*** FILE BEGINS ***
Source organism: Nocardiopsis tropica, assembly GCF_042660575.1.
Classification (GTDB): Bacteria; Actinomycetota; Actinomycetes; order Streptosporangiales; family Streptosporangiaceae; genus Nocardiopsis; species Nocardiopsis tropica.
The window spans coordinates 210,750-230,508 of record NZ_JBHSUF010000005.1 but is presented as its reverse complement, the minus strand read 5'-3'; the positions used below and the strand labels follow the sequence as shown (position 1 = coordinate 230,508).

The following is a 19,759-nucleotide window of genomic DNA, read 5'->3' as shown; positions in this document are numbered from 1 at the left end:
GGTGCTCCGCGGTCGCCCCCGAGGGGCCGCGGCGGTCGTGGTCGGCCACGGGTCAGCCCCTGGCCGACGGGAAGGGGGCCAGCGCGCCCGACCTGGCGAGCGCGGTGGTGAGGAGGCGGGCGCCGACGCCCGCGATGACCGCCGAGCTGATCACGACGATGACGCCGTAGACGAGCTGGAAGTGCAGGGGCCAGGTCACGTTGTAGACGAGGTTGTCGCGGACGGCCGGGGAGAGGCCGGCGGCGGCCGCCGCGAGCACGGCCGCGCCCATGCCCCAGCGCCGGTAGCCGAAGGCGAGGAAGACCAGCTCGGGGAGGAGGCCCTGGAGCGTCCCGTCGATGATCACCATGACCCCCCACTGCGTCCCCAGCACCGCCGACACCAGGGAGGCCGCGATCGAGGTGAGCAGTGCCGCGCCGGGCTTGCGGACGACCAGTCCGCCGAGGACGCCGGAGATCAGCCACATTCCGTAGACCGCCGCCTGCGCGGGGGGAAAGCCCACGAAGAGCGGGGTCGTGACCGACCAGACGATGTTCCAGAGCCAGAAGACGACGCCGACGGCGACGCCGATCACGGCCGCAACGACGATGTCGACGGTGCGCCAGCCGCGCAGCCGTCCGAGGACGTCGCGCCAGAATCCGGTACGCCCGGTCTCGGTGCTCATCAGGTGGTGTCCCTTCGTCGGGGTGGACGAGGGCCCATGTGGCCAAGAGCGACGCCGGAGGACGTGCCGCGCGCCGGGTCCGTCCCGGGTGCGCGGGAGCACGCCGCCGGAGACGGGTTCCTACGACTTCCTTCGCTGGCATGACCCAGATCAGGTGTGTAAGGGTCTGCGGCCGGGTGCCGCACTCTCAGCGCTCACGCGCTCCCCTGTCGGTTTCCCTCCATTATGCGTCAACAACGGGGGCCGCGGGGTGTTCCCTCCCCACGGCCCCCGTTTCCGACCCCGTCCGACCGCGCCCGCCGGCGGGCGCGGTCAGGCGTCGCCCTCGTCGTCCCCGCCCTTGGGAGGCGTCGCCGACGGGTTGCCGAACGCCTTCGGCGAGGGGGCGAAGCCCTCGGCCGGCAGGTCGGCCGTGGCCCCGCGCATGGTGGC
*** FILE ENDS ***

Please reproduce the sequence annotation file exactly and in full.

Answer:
Source organism: Nocardiopsis tropica, assembly GCF_042660575.1.
Classification (GTDB): Bacteria; Actinomycetota; Actinomycetes; order Streptosporangiales; family Streptosporangiaceae; genus Nocardiopsis; species Nocardiopsis tropica.
The window spans coordinates 210,750-230,508 of record NZ_JBHSUF010000005.1 but is presented as its reverse complement, the minus strand read 5'-3'; the positions used below and the strand labels follow the sequence as shown (position 1 = coordinate 230,508).

The following is a 19,759-nucleotide window of genomic DNA, read 5'->3' as shown; positions in this document are numbered from 1 at the left end:
GGTGCTCCGCGGTCGCCCCCGAGGGGCCGCGGCGGTCGTGGTCGGCCACGGGTCAGCCCCTGGCCGACGGGAAGGGGGCCAGCGCGCCCGACCTGGCGAGCGCGGTGGTGAGGAGGCGGGCGCCGACGCCCGCGATGACCGCCGAGCTGATCACGACGATGACGCCGTAGACGAGCTGGAAGTGCAGGGGCCAGGTCACGTTGTAGACGAGGTTGTCGCGGACGGCCGGGGAGAGGCCGGCGGCGGCCGCCGCGAGCACGGCCGCGCCCATGCCCCAGCGCCGGTAGCCGAAGGCGAGGAAGACCAGCTCGGGGAGGAGGCCCTGGAGCGTCCCGTCGATGATCACCATGACCCCCCACTGCGTCCCCAGCACCGCCGACACCAGGGAGGCCGCGATCGAGGTGAGCAGTGCCGCGCCGGGCTTGCGGACGACCAGTCCGCCGAGGACGCCGGAGATCAGCCACATTCCGTAGACCGCCGCCTGCGCGGGGGGAAAGCCCACGAAGAGCGGGGTCGTGACCGACCAGACGATGTTCCAGAGCCAGAAGACGACGCCGACGGCGACGCCGATCACGGCCGCAACGACGATGTCGACGGTGCGCCAGCCGCGCAGCCGTCCGAGGACGTCGCGCCAGAATCCGGTACGCCCGGTCTCGGTGCTCATCAGGTGGTGTCCCTTCGTCGGGGTGGACGAGGGCCCATGTGGCCAAGAGCGACGCCGGAGGACGTGCCGCGCGCCGGGTCCGTCCCGGGTGCGCGGGAGCACGCCGCCGGAGACGGGTTCCTACGACTTCCTTCGCTGGCATGACCCAGATCAGGTGTGTAAGGGTCTGCGGCCGGGTGCCGCACTCTCAGCGCTCACGCGCTCCCCTGTCGGTTTCCCTCCATTATGCGTCAACAACGGGGGCCGCGGGGTGTTCCCTCCCCACGGCCCCCGTTTCCGACCCCGTCCGACCGCGCCCGCCGGCGGGCGCGGTCAGGCGTCGCCCTCGTCGTCCCCGCCCTTGGGAGGCGTCGCCGACGGGTTGCCGAACGCCTTCGGCGAGGGGGCGAAGCCCTCGGCCGGCAGGTCGGCCGTGGCCCCGCGCATGGTGGC